There are now some interesting ideas out there for government guarantees could trigger a significant volume of housing investment, replicating the recovery model of the 1930s and leading hopefully to a virtuous circle of new building lending to increased affordability and also increased private demand. Construction products account for 20% of manufacturing. Insofar as these ideas reduce uncertainty, they can encourage significant investment from the private sector. Recovery requires a big expansion in social and private house building.

That emphasis on housing echoes comments Nick Clegg has made, including laying great stress on building more homes when he spoke to the party’s Federal Executive in the wake of May’s elections. The level of importance that senior figures such as Clegg and Cable are giving to housing is unprecedented in the party’s history. The real test, however, comes from counting the number of homes that get built.


* Mark Pack is Party President and is the editor of Liberal Democrat Newswire.

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  • Today’s inflation figures set the way for further QE soon. The original remit of QE was to buy “government bonds and high-quality debt issued by private companies”. So far as I know QE has only ever been used to buy gilts – if they’ve ever bought corporate bonds then it’s news to me.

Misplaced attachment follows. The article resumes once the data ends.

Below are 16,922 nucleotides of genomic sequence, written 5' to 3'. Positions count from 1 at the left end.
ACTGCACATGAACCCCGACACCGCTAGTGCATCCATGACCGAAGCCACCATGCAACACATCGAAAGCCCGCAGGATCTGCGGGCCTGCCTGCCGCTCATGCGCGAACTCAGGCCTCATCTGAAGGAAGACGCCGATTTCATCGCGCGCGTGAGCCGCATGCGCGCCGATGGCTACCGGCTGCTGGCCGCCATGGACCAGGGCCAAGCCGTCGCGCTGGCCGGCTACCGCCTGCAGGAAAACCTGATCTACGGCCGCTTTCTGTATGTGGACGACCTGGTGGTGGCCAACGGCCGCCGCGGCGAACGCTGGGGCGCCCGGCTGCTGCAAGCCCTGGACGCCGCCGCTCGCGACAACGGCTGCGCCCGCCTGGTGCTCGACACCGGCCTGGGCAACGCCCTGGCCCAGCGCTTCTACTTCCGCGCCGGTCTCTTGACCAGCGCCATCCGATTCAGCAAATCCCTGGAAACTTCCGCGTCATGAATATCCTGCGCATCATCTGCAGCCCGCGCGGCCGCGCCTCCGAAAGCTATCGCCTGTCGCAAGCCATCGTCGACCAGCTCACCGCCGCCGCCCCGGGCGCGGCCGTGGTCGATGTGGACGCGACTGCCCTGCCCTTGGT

Given the well documented issues with banks using QE money to increase tier1 capital, or pay bonuses or just simply not manage to find borrowers to lend it to, then why don’t we get the money directly into the hands of the social housing sector by getting them to issue debt and the bank directly buying it?

    There is an interesting charity – called arcubus – that has recently been set up in The City of London by the Diocese of London and business leaders. You give them an amount of money – say £1K – and they give £800 to social housing charities and £200 to micro-business ventures in Africa. The latter is effectively a gift. After 5 years you get back your original £1K due to the 4% coupon on the (AA-rated) social housing bonds that you’ve bought. So you make nothing but your money has been doing a lot of good.

    Government could learn something from this type of model.

  • I am not – even remotely – any kind of ecomomist. But this sounds very semsible to me; more house building = more construction jobs, more manufacturing jobs, more service jobs but most importantly MORE HOMES, hopefully lots of reasonably priced rentable, or ‘affordable’ ones for sale. As the man says, it sounds win win. Make it happen Mr Cable.

  • Richard Dean 19th Jun '12 - 2:18pm

    It does seem godd to clarify major differences between now and the 1930’s. Old solutions won’t necessarily fit the new problems. But then “replicating the recovery model of the 1930s” seems inconsistent with this!